Date of Award


Document Type


Degree Name

Doctor of Philosophy (PhD)

First Advisor

Kevin D. Robbins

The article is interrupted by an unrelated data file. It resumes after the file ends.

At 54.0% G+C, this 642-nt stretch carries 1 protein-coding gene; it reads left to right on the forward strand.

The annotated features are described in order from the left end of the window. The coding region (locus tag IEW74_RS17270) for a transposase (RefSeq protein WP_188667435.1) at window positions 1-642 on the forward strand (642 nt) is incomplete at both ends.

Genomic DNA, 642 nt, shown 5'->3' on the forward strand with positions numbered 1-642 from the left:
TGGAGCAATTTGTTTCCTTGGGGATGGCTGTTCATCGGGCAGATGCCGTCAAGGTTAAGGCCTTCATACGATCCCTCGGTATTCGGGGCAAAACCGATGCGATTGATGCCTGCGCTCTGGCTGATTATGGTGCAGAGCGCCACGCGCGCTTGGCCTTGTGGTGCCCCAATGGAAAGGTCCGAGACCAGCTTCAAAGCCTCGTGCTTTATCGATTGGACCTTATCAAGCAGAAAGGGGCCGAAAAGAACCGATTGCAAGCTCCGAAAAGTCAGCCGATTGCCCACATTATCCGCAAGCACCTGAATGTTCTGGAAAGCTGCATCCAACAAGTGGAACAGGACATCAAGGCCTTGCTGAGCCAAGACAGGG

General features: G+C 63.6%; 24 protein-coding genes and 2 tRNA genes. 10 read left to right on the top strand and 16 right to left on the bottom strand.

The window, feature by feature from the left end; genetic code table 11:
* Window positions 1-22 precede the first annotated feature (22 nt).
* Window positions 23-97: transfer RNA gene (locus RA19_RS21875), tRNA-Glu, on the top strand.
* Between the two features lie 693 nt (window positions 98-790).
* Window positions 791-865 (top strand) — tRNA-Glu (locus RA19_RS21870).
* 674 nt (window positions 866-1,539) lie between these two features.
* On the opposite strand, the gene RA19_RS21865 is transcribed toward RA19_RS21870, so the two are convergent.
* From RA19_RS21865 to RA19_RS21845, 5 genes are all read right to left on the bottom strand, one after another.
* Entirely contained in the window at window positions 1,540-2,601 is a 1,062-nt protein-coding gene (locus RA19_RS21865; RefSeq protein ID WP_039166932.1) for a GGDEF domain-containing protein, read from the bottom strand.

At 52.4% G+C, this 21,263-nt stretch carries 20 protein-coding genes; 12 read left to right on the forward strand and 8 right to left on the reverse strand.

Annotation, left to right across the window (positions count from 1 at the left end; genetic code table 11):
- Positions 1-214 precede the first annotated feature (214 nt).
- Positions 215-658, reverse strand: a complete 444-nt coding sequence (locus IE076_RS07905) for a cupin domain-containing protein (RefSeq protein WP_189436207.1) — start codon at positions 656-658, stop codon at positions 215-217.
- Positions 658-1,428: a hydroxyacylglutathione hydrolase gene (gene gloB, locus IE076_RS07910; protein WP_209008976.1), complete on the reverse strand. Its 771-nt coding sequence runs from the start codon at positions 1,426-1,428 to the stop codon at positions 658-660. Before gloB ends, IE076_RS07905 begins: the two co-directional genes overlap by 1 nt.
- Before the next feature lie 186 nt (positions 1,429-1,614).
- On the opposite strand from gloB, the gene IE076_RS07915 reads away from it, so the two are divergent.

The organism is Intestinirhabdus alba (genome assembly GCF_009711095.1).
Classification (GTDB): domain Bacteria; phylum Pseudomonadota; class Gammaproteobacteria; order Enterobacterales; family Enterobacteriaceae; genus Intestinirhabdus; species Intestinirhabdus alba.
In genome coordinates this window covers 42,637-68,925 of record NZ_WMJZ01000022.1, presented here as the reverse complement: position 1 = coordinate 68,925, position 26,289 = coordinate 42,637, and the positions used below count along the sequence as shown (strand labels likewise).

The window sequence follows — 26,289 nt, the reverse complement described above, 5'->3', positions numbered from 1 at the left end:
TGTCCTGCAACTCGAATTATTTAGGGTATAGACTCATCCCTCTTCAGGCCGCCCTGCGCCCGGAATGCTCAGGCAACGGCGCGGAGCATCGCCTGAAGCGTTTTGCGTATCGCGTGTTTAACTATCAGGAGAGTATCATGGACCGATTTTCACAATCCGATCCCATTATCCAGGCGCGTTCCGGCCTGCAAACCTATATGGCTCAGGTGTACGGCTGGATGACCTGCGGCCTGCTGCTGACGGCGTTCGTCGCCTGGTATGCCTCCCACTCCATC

The major objective of this research is to develop daily time series models for maximum and minimum temperature series. A generalized modeling methodology is presented. Stochastic modeling was accomplished by analyzing the structural characteristics of the temperature series. Analyses included assessment for time reversibility, linearity, structural dependence and distributional properties of the weakly stationary series obtained by parametric standardization of the observed series. Based on the results of the structural characterization of the series and the results of the model class identification using a 'state-dependent model' formulation, a bilinear model class was identified as appropriate for the temperature series. Various bilinear models were explored and, for comparison, linear ARMA models were also fitted. Diagnostic checks for model adequacy indicated that the BL(1,1,1,1) model is appropriate for the temperature series. Data simulation was used to validate the selected bilinear model. Results were compared to that of an ARMA(1,1) model. Results indicated that a bilinear model is marginally better than a linear ARMA model in simulating the daily means and variances of the observed series. However, the bilinear model is capable of preserving the nonlinearity in the observed series. The ARMA model simulated a linear series. The BL(1,1,1,1) model was fitted to 49 stations in Louisiana and 15 stations along the borders of Texas, Arkansas and Mississippi. A geostatistical approach was used to analyze the spatial distribution of the Fourier coefficients describing the seasonal variation of the daily means and standard deviations and the parameters of the bilinear model. Results indicated that the parameters show a general latitudinal trend. There is either a N-S or NW-SE drift in the parameters. This is more pronounced in the Fourier coefficients. Structural analysis of the de-trended spatial series of the parameters was performed. Semivariogram analyses of the parameters showed that an exponential, linear, or constant semivariogram model is appropriate for the Fourier coefficients. On the other hand, either a linear or constant semivariogram model is appropriate for the bilinear model coefficients. Ordinary kriging was validated as an interpolation routine for obtaining model parameters at an ungaged site. Parameters for seven stations were interpolated and data simulation was performed using the estimated parameters. Results were compared with results of simulation using parameters that are considered as regional constants. Simulation results using kriged parameters were better than using parameters as regional constants.